November, though cooler, is a rich planting time! Your composting is really paying off now! If you have more compost available, incorporate it with the soil in your new planting places, and plant another round! Keep ‘em coming!
Transplants: MORE brocs, planting different varieties alternately in your patch to confuse pests. Cilantro is said to make it grow REALLY well, bigger, fuller, greener! Collard greens are terrific nutrition steamed or chopped in winter stews. Plant Brussels sprouts only if it gets cold enough where you are planting. Do plant mixed varieties of cabbages, the big whites, and lycopene and anthocyanins rich reds. These powerful antioxidants help keep your heart healthy and prevent prostate cancer. Try some purple or orange cauliflowers! Celery thrives in crispy weather. Healthy parsleys almost glow, and turnips are good for their greens too! Plant nutritious low-cal chard bouquets of all colors! Chop chard for salads, stir fries, to toss into stews. Sprinkle mycorrhizal fungi directly on the roots of your transplants when you put them in the ground! Ask for it at Island Seed & Feed. You won’t need much, and they will measure it out for you. Or spray on the liquid variety. Get your planties off to a good start!
Seeds: MORE beets, for greens and bulbs of many magic colors! Kales are practically a flower – lovely Red Russians and beautiful curly leafs! Kohlrabi is just fun looking! Plant cool season lettuces where they are easy to reach to harvest; they are more likely to head when it’s cool. Spunky mustard greens, like the giant reds, are not only tasty, but are a trap plant for Bagrada Bugs. Grow regular radish, and those long icicle radishes and the larger daikons now. And more spinach, turnips and parsley. Companion planting tip: Carrots enhance the growth of peas; onions stunt peas! Plant the Allium family, onions, leeks, chives, at least 3′ away from your peas. Further is better.
We had Halloween, and if you didn’t plant in late Oct, now is still a great time for GARLIC! Oh, yes, all kinds of that fine stinky garlic! Plant your fattest garlic cloves now through Dec 21, Winter Solstice, for June/July harvests! See a LOT about GARLIC!
Plant your bareroot Strawberries NOW! NOV 1 to 5 Yes, the Santa Barbara dates are that specific! June bearers are Chandlers. Everbearers are Sequoias. Strawberry and onion varieties are region specific, strawberries even more than onions. So plant the varieties our local nurseries carry, or experiment!
1st Half of Nov: Plant seeds of globe onions for slicing. Grano, Granex, Crystal Wax.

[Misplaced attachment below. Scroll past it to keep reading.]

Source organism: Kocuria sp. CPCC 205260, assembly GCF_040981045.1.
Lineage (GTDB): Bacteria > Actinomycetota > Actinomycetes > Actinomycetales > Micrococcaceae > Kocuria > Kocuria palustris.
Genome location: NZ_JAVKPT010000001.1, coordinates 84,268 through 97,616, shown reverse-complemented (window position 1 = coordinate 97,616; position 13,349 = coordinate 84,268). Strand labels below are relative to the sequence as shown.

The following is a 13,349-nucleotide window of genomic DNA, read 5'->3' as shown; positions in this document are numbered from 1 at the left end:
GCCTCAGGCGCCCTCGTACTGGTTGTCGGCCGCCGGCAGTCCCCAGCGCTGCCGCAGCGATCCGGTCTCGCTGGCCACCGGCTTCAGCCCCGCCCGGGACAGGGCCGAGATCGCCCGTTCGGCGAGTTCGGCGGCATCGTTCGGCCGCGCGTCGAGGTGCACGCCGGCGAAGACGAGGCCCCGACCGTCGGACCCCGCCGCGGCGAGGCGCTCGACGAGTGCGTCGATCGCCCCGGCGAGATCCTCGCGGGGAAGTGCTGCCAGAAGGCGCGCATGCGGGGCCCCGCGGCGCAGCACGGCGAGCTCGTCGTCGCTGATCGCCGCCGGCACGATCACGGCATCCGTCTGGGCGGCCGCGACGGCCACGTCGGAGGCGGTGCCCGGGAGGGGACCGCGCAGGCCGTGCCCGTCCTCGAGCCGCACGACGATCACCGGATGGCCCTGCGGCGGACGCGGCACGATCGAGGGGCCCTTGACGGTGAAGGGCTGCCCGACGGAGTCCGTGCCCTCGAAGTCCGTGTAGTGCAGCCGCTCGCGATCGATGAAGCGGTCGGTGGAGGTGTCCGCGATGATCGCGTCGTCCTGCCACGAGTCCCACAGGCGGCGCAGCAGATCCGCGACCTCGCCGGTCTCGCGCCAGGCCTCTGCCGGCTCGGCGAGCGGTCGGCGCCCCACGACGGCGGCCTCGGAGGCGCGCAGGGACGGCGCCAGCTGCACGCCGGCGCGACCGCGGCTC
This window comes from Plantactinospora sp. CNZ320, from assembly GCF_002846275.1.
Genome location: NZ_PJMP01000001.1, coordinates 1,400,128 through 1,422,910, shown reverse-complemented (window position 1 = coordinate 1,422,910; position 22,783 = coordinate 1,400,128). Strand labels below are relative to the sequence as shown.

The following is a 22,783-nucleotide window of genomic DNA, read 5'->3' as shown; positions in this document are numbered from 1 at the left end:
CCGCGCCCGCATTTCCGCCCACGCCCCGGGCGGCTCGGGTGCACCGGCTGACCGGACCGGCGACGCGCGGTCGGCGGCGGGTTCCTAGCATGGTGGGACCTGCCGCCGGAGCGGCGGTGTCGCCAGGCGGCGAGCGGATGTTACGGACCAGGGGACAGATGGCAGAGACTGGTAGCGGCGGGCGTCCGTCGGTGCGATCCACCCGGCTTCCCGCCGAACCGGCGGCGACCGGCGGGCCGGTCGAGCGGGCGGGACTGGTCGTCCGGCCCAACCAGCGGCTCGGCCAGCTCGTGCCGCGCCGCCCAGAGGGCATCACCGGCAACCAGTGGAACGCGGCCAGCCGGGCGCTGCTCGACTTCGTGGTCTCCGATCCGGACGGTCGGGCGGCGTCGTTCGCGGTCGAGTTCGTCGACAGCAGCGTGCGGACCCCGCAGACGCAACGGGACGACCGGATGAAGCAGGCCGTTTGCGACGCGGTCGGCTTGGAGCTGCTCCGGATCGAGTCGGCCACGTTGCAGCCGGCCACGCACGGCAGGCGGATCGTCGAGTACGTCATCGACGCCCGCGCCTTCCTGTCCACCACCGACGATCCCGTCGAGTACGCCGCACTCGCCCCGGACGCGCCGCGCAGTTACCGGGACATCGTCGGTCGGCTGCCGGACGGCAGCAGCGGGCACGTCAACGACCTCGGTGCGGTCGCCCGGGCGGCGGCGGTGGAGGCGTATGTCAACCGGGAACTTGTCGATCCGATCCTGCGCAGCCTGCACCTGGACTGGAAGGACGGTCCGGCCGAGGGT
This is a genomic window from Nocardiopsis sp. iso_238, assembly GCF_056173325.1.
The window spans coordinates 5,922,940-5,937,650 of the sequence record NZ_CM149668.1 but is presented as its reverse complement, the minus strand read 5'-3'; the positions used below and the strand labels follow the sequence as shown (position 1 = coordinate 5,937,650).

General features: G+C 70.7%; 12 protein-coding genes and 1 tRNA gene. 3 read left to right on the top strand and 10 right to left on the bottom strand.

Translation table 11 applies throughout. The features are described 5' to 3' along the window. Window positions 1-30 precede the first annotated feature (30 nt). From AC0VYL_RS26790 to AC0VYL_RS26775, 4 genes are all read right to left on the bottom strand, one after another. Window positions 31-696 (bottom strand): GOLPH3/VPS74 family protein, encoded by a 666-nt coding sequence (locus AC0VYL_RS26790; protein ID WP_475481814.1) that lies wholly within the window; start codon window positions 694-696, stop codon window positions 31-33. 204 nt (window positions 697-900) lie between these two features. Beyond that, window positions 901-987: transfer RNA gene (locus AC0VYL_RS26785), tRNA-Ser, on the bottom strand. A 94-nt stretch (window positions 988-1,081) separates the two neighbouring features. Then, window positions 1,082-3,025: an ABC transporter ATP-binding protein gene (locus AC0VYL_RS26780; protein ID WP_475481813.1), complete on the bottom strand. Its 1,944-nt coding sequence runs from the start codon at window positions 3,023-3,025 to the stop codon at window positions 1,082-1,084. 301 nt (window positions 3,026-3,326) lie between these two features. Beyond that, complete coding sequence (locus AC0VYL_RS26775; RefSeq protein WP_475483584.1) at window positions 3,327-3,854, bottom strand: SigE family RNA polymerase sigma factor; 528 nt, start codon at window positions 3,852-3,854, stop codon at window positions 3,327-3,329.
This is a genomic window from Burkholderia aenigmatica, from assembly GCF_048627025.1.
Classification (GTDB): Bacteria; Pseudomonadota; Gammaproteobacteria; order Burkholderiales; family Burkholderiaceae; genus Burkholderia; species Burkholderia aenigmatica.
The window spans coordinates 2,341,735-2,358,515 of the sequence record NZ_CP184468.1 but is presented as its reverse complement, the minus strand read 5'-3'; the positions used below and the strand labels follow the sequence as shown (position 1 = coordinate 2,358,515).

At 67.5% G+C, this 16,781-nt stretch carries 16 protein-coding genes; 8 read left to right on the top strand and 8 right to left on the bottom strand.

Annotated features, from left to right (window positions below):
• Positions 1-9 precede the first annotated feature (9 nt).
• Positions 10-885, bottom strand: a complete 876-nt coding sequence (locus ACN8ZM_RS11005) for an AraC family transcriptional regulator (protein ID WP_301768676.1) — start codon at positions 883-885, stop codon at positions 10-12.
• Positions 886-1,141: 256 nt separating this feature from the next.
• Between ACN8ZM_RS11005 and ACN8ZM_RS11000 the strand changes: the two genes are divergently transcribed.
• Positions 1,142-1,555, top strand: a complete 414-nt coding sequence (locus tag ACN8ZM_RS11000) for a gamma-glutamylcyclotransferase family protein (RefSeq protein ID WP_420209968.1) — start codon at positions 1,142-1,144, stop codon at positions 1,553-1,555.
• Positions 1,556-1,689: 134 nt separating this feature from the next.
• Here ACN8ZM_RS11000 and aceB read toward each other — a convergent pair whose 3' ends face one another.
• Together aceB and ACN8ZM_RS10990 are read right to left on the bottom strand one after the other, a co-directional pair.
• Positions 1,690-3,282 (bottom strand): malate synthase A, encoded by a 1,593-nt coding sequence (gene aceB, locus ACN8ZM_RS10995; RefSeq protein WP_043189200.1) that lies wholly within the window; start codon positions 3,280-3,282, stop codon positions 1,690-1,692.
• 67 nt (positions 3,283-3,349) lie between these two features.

Bareroot Artichoke now or in Feb, or in March from pony packs. Try some of the new varieties.
If you planted back in Aug, Sep, it’s time to Sidedress! That is cultivating in some yummy compost, well aged manures, could be throwing on some bunny poop, or laying in some worm castings! This would be especially true for crops grown for leaf, like lettuces, chard and kales, and celery. Just know that castings are not high in Nitrogen, food, but are for boosting your plants’ immune systems, plant-growth hormones. The humus in castings improves your soil’s capacity to hold water. Castings suppress several diseases and significantly reduce parasitic nematodes, aphids, mealy bugs and mites. Do not enrich soil by your carrots. In over rich soil they fork and get hairy! Not too much water, or growth is too fast and they split.
RESTORE OR REST AN AREA Plant some hefty favas or a vetch mix for green manures and to boost soil Nitrogen. The vetch mix can include Austrian peas and bell beans, plus oats to break up the soil (they have deep roots). Favas are big and you get a lot of green manure per square foot. If you change your mind, you can eat them! 🙂 Or cover an area you won’t be planting with a good 6″ to a foot deep of mulch/straw and simply let the herds of soil organisms do their work over winter. That’s called sheet composting or composting in place – no turning or having to move it when it’s finished. If you are vermicomposting, have worms, add a few handfuls to speed up and enrich the process. Next spring you will have rich nutritious soil for no work at all!
When you do garden cleanup, turn the soil to expose the Verticillium and Fusarium Wilts fungi that so affects our tomatoes, and other plants, so the fungi dries and dies! Weed and clear pathways. Lay down seedless straw, a board, or stepping stones so your footwear doesn’t get muddy.
Start gathering a stack of sheets, light blankets, old towels, in case of hard freezes. If a freeze should happen, for small plants, like tender lettuces, just lay tomato cages on their sides and put your coverings over them, securing them well so wind doesn’t blow them away and damage your other plants.
This is your last chance to plant wildflowers from seed for early spring flowers! Germination in cooler weather takes longer, so don’t let the bed dry out. If you are a seed ball person, fling them far and wide, though not on steep slopes where they simply wash away. What is a, a seed ball?
See the entire November newsletter – November Veggie Gardening, Kale, Mycorrhizae Fungi, Green Friday, Henry Ford Greenhouse!
The Green Bean Connection started as correspondence for the Santa Barbara CA USA Pilgrim Terrace Community Garden. We are very coastal, in the fog belt part of the year, so keep that in mind compared to the microclimate niche where your veggie garden is.